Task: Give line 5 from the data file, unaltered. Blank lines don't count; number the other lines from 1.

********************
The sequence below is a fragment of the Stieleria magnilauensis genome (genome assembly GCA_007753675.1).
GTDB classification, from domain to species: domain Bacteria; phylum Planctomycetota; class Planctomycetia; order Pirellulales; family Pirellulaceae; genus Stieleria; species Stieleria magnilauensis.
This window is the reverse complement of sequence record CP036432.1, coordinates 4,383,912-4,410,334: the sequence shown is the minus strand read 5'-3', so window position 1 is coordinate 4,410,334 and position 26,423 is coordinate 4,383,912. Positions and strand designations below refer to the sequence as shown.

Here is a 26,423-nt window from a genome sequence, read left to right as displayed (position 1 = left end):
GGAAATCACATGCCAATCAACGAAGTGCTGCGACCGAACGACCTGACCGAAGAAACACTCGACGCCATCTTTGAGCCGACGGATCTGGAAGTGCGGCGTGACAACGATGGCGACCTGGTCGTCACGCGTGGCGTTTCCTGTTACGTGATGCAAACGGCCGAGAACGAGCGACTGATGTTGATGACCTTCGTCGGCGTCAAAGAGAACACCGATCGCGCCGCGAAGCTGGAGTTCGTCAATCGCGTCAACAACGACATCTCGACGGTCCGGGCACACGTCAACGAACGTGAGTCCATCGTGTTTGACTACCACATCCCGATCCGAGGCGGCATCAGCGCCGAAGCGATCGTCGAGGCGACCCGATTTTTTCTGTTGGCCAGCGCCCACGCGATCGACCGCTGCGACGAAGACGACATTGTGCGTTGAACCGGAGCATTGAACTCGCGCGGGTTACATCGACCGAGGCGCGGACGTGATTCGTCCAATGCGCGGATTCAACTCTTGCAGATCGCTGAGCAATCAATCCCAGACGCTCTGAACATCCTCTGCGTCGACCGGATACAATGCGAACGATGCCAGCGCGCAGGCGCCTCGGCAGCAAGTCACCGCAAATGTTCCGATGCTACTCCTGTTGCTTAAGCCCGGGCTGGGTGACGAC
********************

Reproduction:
GGAAATCACATGCCAATCAACGAAGTGCTGCGACCGAACGACCTGACCGAAGAAACACTCGACGCCATCTTTGAGCCGACGGATCTGGAAGTGCGGCGTGACAACGATGGCGACCTGGTCGTCACGCGTGGCGTTTCCTGTTACGTGATGCAAACGGCCGAGAACGAGCGACTGATGTTGATGACCTTCGTCGGCGTCAAAGAGAACACCGATCGCGCCGCGAAGCTGGAGTTCGTCAATCGCGTCAACAACGACATCTCGACGGTCCGGGCACACGTCAACGAACGTGAGTCCATCGTGTTTGACTACCACATCCCGATCCGAGGCGGCATCAGCGCCGAAGCGATCGTCGAGGCGACCCGATTTTTTCTGTTGGCCAGCGCCCACGCGATCGACCGCTGCGACGAAGACGACATTGTGCGTTGAACCGGAGCATTGAACTCGCGCGGGTTACATCGACCGAGGCGCGGACGTGATTCGTCCAATGCGCGGATTCAACTCTTGCAGATCGCTGAGCAATCAATCCCAGACGCTCTGAACATCCTCTGCGTCGACCGGATACAATGCGAACGATGCCAGCGCGCAGGCGCCTCGGCAGCAAGTCACCGCAAATGTTCCGATGCTACTCCTGTTGCTTAAGCCCGGGCTGGGTGACGAC